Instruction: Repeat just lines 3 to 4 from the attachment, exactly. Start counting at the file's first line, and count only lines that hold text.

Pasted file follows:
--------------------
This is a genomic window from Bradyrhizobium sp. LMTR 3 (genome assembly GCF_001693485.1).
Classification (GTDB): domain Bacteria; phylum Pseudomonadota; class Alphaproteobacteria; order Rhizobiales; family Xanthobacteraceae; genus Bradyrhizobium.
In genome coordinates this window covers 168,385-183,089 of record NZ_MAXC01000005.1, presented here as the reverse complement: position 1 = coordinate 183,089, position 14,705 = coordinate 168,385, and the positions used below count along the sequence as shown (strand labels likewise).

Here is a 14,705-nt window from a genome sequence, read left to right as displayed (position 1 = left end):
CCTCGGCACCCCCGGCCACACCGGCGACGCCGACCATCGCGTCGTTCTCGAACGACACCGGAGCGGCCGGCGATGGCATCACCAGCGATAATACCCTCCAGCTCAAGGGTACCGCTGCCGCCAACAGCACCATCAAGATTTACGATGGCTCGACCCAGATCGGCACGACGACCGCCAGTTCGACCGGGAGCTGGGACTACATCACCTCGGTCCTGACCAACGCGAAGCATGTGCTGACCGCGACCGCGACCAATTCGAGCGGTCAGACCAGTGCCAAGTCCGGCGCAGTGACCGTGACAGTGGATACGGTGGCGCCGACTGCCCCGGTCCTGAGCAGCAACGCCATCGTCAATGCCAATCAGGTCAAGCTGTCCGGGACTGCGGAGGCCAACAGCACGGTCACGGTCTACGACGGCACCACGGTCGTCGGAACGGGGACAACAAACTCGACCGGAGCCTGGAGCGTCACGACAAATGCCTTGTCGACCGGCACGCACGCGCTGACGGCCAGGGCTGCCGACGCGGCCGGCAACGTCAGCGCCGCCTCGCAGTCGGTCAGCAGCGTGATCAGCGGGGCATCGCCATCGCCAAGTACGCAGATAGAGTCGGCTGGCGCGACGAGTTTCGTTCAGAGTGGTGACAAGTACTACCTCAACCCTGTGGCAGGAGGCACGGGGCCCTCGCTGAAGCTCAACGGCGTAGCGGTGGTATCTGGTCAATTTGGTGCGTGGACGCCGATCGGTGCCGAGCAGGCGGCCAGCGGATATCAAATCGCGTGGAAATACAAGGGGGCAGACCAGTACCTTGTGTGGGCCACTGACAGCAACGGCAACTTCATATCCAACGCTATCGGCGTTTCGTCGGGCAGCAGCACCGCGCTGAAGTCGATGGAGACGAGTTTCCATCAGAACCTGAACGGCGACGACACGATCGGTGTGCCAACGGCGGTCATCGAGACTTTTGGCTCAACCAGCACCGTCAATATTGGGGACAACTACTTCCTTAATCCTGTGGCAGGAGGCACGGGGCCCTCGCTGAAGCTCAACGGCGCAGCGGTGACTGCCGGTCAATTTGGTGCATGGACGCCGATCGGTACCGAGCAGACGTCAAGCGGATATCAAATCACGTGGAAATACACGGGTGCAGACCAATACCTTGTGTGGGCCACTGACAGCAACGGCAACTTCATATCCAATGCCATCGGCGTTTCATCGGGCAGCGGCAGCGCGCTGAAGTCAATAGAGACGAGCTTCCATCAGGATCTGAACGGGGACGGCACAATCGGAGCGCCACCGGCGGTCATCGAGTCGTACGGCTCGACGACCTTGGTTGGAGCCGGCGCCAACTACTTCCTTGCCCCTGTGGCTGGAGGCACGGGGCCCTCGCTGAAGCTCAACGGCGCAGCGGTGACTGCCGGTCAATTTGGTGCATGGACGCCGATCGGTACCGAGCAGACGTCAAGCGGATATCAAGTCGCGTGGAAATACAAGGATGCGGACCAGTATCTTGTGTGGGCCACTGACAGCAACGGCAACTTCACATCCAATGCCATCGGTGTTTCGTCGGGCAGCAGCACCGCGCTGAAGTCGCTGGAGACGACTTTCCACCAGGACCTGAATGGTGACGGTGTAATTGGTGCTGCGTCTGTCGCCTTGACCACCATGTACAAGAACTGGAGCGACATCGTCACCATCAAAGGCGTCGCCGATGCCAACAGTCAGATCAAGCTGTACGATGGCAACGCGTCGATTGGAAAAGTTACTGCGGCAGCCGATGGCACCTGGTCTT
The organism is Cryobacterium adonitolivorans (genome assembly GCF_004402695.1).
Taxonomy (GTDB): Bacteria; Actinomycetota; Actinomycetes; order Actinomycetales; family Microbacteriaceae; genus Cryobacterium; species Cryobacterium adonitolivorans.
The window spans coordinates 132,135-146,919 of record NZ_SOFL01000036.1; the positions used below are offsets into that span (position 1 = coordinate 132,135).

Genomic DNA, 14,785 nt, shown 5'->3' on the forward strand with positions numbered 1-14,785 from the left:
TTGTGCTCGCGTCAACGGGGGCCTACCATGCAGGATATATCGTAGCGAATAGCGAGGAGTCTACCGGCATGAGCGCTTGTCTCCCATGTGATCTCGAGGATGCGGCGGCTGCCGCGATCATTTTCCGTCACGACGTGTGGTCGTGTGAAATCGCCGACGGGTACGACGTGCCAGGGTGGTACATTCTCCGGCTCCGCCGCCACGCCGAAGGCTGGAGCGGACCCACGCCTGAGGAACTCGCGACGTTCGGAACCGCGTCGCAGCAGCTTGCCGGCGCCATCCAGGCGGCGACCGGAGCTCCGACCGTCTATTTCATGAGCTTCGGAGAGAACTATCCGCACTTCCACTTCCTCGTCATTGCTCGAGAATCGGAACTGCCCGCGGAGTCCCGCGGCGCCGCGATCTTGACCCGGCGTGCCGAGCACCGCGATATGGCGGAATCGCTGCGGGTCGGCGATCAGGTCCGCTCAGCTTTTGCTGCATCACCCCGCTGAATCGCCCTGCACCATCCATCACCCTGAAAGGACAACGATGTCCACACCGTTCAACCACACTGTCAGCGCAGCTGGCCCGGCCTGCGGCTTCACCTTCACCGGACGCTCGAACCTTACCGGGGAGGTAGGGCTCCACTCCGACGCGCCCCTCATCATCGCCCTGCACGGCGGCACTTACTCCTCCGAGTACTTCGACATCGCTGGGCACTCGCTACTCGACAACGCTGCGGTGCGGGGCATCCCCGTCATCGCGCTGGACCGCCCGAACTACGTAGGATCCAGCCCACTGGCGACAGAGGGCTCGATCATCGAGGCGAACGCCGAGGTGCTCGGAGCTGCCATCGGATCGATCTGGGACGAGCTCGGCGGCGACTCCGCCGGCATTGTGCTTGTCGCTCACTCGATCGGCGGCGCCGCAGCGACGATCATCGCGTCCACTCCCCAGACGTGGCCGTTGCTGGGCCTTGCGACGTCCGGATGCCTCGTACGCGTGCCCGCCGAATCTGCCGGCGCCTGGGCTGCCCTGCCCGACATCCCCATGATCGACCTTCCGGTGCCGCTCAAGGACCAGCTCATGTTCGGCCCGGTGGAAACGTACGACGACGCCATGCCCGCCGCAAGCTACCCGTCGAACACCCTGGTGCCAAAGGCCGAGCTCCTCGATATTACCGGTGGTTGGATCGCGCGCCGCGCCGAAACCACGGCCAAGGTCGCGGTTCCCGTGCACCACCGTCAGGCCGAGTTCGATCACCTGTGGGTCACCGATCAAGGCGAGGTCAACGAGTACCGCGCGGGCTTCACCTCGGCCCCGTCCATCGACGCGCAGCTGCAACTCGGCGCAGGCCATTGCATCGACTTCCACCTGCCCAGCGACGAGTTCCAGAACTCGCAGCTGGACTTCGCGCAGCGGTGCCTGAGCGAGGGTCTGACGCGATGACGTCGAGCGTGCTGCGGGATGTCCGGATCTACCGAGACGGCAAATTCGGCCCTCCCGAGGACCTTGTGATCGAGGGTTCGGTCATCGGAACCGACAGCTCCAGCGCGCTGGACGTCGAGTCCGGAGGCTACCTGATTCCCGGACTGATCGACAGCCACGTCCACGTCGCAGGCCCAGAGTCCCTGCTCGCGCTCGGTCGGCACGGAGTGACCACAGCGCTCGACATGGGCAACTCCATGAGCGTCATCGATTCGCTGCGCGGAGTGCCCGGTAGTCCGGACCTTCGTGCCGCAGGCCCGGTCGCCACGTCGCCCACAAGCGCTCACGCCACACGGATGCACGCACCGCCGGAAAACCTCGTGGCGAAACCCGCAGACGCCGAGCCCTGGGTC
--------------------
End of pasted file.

In genome coordinates this window covers 168,385-183,089 of record NZ_MAXC01000005.1, presented here as the reverse complement: position 1 = coordinate 183,089, position 14,705 = coordinate 168,385, and the positions used below count along the sequence as shown (strand labels likewise).

Here is a 14,705-nt window from a genome sequence, read left to right as displayed (position 1 = left end):